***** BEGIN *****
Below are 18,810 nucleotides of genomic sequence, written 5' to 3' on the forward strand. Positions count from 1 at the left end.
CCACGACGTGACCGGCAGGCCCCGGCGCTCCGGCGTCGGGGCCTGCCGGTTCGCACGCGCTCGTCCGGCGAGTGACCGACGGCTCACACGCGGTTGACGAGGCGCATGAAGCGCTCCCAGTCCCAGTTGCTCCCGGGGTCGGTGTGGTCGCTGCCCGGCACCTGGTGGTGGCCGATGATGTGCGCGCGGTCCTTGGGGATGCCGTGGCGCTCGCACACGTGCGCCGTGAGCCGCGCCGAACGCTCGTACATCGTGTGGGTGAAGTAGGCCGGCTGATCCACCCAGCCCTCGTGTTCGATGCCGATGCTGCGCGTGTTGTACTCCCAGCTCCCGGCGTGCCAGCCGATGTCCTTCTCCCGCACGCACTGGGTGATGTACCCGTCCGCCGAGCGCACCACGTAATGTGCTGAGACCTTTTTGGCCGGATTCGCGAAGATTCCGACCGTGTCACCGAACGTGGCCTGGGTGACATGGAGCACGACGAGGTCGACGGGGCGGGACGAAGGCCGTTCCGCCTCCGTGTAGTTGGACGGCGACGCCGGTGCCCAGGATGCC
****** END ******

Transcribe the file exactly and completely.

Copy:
Below are 18,810 nucleotides of genomic sequence, written 5' to 3' on the forward strand. Positions count from 1 at the left end.
CCACGACGTGACCGGCAGGCCCCGGCGCTCCGGCGTCGGGGCCTGCCGGTTCGCACGCGCTCGTCCGGCGAGTGACCGACGGCTCACACGCGGTTGACGAGGCGCATGAAGCGCTCCCAGTCCCAGTTGCTCCCGGGGTCGGTGTGGTCGCTGCCCGGCACCTGGTGGTGGCCGATGATGTGCGCGCGGTCCTTGGGGATGCCGTGGCGCTCGCACACGTGCGCCGTGAGCCGCGCCGAACGCTCGTACATCGTGTGGGTGAAGTAGGCCGGCTGATCCACCCAGCCCTCGTGTTCGATGCCGATGCTGCGCGTGTTGTACTCCCAGCTCCCGGCGTGCCAGCCGATGTCCTTCTCCCGCACGCACTGGGTGATGTACCCGTCCGCCGAGCGCACCACGTAATGTGCTGAGACCTTTTTGGCCGGATTCGCGAAGATTCCGACCGTGTCACCGAACGTGGCCTGGGTGACATGGAGCACGACGAGGTCGACGGGGCGGGACGAAGGCCGTTCCGCCTCCGTGTAGTTGGACGGCGACGCCGGTGCCCAGGATGCC